Cameron thinks about joining Twitter
Updated on 25 January 2010
David Cameron is coming under pressure from grassroots activists to join Twitter as report shows the social networking site will become a vital campaign tool
The last time Cameron was asked about the social networking service he was forced to apologise for swearing live on radio, revealing to the Christian O'Connell show he was no Twitter fan.
"Politicians do have to think about what they say," Cameron said in July last year. "I think that too many twits might make a twat."
Twitter is seen as a powerful campaign tool and Montgomerie believes it will play an important part in the election.
"Downing Street and Mrs Brown have well over a million followers, the nearest Conservative site has about 60,000 with Boris Johnson," Montgomerie told Cameron.
Concerned the Conservatives are being left behind in the "Twitter-sphere", he urged Cameron to reconsider his position.
"I will obviously avoid the verbal slip ups I made on a previous occasion about Tweets and Twits," joked the Tory leader.
Cameron said he was keen to see his party use all methods of communication, siting Henry Macrory, the Conservative Head of Press, as a popular Twitter user.
"The problem I have is politicians spend so much time talking, making speeches and giving interviews" continued Cameron, "every time you add to this great panoply of communication you have to think very carefully."
Politicians have "to be able to think through everything they say before they say it," said Cameron. "So I'll take away your thought and see whether I can Tweet."
The Conservative leader should take note of a new report by Tweetminster, analysing how politicians are using the service.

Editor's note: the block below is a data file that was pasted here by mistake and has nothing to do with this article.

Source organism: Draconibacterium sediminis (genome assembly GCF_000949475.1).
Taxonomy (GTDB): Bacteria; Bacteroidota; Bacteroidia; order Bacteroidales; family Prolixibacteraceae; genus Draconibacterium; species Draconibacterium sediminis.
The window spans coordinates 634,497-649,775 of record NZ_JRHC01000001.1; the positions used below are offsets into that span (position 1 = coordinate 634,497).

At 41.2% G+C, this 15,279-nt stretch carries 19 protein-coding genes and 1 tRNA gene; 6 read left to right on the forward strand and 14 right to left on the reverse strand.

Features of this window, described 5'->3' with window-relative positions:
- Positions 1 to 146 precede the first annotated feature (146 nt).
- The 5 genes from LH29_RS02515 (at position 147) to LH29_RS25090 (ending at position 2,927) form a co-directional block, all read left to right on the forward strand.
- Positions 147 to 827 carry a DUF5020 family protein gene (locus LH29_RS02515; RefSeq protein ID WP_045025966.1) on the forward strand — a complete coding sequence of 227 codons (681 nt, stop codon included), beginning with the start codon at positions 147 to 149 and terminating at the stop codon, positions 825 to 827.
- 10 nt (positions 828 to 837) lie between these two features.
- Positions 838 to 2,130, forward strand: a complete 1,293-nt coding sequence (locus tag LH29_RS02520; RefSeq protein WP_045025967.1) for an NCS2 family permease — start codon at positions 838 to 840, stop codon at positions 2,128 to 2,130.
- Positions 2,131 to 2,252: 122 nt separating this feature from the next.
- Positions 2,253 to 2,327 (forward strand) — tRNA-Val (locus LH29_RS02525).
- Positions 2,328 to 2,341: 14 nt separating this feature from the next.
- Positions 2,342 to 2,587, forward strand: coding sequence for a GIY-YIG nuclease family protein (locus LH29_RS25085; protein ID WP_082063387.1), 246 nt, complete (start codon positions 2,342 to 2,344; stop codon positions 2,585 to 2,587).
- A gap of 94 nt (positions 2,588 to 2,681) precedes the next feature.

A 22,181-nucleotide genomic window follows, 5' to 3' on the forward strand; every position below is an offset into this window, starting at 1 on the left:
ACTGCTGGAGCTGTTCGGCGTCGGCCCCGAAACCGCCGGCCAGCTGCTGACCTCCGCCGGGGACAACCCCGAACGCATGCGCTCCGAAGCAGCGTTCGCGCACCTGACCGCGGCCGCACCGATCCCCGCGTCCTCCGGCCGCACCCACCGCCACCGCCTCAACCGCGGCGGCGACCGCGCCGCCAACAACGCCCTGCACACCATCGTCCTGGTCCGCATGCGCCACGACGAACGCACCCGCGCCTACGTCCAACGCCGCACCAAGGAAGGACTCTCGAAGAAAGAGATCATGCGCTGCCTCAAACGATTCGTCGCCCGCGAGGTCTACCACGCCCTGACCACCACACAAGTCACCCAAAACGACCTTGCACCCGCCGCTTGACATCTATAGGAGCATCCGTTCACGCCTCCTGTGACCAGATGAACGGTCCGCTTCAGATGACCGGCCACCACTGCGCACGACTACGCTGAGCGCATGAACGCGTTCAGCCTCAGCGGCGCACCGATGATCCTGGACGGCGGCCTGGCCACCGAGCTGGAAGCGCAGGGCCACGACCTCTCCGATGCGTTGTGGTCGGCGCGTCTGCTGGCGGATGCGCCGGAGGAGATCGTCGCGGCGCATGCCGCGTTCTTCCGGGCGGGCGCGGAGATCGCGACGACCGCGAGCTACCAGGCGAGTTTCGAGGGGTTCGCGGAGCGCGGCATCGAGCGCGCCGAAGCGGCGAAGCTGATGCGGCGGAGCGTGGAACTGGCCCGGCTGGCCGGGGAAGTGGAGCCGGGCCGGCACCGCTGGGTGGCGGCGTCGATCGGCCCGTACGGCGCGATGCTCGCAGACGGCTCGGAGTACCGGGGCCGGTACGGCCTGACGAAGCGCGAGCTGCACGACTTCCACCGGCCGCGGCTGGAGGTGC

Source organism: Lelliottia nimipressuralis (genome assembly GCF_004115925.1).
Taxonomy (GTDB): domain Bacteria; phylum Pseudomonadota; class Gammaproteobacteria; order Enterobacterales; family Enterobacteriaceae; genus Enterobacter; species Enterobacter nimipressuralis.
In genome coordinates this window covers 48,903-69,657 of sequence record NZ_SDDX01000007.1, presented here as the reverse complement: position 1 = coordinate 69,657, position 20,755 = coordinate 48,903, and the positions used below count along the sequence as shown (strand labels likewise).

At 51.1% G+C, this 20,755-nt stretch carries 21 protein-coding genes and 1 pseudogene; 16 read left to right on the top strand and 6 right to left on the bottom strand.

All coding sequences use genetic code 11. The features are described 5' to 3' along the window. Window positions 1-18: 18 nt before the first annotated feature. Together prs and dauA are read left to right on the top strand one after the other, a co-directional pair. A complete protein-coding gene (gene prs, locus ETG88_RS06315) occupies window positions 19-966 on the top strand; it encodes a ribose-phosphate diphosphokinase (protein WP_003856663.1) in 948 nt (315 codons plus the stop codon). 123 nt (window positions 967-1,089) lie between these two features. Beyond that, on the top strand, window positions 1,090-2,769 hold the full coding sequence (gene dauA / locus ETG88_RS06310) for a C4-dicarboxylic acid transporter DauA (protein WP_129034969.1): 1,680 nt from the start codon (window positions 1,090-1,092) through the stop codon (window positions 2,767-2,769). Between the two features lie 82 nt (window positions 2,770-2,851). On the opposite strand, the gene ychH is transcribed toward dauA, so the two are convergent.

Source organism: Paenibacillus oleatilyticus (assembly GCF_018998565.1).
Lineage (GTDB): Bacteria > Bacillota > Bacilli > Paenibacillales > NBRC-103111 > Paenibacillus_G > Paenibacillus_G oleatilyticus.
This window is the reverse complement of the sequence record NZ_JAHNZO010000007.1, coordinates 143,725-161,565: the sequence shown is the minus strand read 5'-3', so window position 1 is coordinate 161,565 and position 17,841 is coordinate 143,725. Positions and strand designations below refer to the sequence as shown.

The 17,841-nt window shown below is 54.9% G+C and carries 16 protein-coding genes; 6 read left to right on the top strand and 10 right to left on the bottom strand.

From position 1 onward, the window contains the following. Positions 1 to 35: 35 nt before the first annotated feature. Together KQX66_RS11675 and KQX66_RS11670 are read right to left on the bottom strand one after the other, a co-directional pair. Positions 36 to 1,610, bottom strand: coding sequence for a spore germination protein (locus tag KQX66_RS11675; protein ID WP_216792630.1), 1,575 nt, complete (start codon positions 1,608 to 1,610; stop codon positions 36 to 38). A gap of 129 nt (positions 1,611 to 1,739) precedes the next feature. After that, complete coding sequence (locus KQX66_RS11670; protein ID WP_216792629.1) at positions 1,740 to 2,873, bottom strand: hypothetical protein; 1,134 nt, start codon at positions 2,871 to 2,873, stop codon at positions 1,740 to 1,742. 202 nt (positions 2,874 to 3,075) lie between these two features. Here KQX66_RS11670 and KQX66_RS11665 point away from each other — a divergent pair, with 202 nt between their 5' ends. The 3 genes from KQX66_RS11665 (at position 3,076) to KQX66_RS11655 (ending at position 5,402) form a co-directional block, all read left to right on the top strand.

Collectively, Labour has more Twitter followers (113,201) than both the Conservatives and Liberal Democrats combined, who have 36,874 and 32,202 respectively.
According to Tweetminster, 17 per cent of parliament is on Twitter. More members of parliament are now tweeting than blogging. Fifty-nine per cent of Labour MPs are on Twitter, the Lib Dems have 23 per cent. Just 13 per cent of Tory MPs are on the site.
"Twitter will not decide the election, yet it will play an important role in the election as a whole," says Tweetminster co-founder Alberto Nardelli. "The actual impact it will have is unknown and therefore very interesting."
"It's worth adding the influence of senior party members" said Nardelli, "Nick Clegg and Eric Pickles joined Twitter late, yet are already amongst the most mentioned and retweeted politicians on the site."
"We are quite a way behind the big tweeters," Montgomerie conceded to Rags Martel, "If Cameron started Twittering he could quickly establish himself as a big beast on Tweeter and level the playing field for the right versus the left."
As Cameron left the press conference surrounded by his aides, Montgomerie caught his eye.
"Twitter?" quipped the Conservative party leader to the Tory blogger, referring to the question he had asked him earlier. "They must be paying you!"